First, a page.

Stage 1: Goal. 
The coach and coachee identify and agree on clear and achievable goals for the discussion. This goal is not the longer-term objective that the coachee might have regarding his or her issue.  Rather it is the definition of what can be achieved within the time set for this discussion session. For example, the coach might ask “What would you like to achieve from this session?” or “What would you like to walk away with from our discussion today?”

Stage 2: Reality. 
The aim of this stage is for the coach to help the coachee clearly define the current situation as seen by both coachee and others.  If the coach has knowledge of the situation, he / she may add their perceptions to assist the coachee to build as accurate a picture of reality as possible. For example the coach might ask “What’s happening now?” or “What’s working/what’s not working for you at the moment?” or “Who else has seen this or given you feedback?”

Stage 3: Options. 
In the options stage, the coach’s intention is to draw out all the possible alternatives or options the coachee might have (or be able to acquire) to deal successfully with the situation.  This is done without judgment or evaluation by the coach. As was once said to me “One should develop an opinion, not have an opinion”.  The coach (through effective questioning) helps the coachee narrow the options to arrive at the best possible alternatives by asking “What could you do to change the situation?” or “What alternatives are there to that approach?”.

Stage 4: Wrap-up. 
In this stage the coach’s intention is to gain commitment (or will) to take action. The coach and coachee select the most appropriate options, commit to action, define the action plan, the next steps and a timeframe for their objectives, then identify how to overcome any possible obstacles. For example “What are the next steps for you?” and “When will this happen?” and “What support do you need?”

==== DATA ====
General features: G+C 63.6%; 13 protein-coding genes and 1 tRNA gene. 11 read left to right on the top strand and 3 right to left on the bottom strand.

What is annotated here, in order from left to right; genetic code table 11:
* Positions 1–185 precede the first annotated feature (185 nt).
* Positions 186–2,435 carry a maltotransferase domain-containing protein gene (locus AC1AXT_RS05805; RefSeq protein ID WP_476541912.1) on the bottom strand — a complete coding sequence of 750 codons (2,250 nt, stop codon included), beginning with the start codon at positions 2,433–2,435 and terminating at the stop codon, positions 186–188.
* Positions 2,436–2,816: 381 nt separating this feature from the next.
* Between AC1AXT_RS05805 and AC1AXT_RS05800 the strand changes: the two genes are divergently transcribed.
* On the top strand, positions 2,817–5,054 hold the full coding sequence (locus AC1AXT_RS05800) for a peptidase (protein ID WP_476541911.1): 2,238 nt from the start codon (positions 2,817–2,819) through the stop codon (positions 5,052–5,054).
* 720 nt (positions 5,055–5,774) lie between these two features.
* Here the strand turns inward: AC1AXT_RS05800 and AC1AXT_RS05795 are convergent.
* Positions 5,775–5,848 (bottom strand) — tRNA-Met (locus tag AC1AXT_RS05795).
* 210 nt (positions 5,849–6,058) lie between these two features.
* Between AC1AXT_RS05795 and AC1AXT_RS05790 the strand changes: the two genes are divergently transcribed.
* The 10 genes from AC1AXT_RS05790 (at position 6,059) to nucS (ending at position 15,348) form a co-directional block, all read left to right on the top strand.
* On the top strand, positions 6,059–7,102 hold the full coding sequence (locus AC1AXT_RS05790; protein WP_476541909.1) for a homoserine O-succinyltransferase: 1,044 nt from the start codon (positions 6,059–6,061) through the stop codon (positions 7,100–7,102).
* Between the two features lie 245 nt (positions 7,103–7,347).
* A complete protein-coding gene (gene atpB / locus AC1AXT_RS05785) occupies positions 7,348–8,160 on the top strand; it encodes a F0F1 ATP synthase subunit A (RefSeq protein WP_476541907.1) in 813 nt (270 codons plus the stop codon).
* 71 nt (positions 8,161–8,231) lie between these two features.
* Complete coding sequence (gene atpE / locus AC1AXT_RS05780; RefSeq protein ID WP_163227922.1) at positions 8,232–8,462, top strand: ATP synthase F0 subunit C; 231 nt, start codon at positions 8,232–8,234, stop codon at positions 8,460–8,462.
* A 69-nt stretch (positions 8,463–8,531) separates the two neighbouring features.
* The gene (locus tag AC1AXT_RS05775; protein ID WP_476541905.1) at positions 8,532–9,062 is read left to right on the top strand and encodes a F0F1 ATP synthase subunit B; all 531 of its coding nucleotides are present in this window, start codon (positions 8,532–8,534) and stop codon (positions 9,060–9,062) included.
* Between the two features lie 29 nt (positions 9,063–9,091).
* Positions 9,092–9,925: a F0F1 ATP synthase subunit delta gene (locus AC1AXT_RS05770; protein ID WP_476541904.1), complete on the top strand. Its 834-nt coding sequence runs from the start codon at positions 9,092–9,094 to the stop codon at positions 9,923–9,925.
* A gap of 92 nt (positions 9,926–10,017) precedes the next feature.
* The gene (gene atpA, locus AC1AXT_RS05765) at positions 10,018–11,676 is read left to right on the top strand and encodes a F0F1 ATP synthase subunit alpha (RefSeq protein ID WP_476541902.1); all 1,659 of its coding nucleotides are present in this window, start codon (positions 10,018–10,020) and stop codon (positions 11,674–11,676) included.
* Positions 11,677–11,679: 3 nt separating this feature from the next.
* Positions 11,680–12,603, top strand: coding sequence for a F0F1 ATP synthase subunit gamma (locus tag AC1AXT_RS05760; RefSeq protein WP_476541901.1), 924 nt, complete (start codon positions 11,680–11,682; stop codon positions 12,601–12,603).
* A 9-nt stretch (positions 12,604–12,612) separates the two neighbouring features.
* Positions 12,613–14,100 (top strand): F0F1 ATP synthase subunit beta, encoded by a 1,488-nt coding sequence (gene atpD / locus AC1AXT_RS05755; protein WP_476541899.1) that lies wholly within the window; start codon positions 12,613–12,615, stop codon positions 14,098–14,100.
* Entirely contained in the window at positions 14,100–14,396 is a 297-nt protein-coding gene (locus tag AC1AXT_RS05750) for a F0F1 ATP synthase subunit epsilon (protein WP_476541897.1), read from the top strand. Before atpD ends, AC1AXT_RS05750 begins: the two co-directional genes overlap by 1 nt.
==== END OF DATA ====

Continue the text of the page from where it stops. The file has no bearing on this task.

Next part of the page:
Coaching of this type, can be a fantastic tool for helping someone develop.  However, to be successful:

  • The coach must have a real and genuine interest in helping the coachee
  • The coach must believe that the coachee can improve
  • The coachee must be willing to be “coached”

The challenge as a coach in applying a technique such as the GROW model, is to remain non-directional - merely asking questions, summarising and listening and only giving advice when it is asked for and then only during the Options and Wrap-up stages.  For many of us this is quite a major challenge as our normal directive style is the polar opposite.  The payoff in mastering this challenge is to see the coachee take real ownership for their development knowing that you were the catalyst.

Bob Selden writes a lot of articles about motivating people. It is his hope that managers will start to debate the issue a lot more. Bob would like to think there are some enlightened managers out there who understand what motivates people. Please let Bob know what you think via www.nationallearning.com.au

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Gary Watkins

Gary Watkins

Managing Director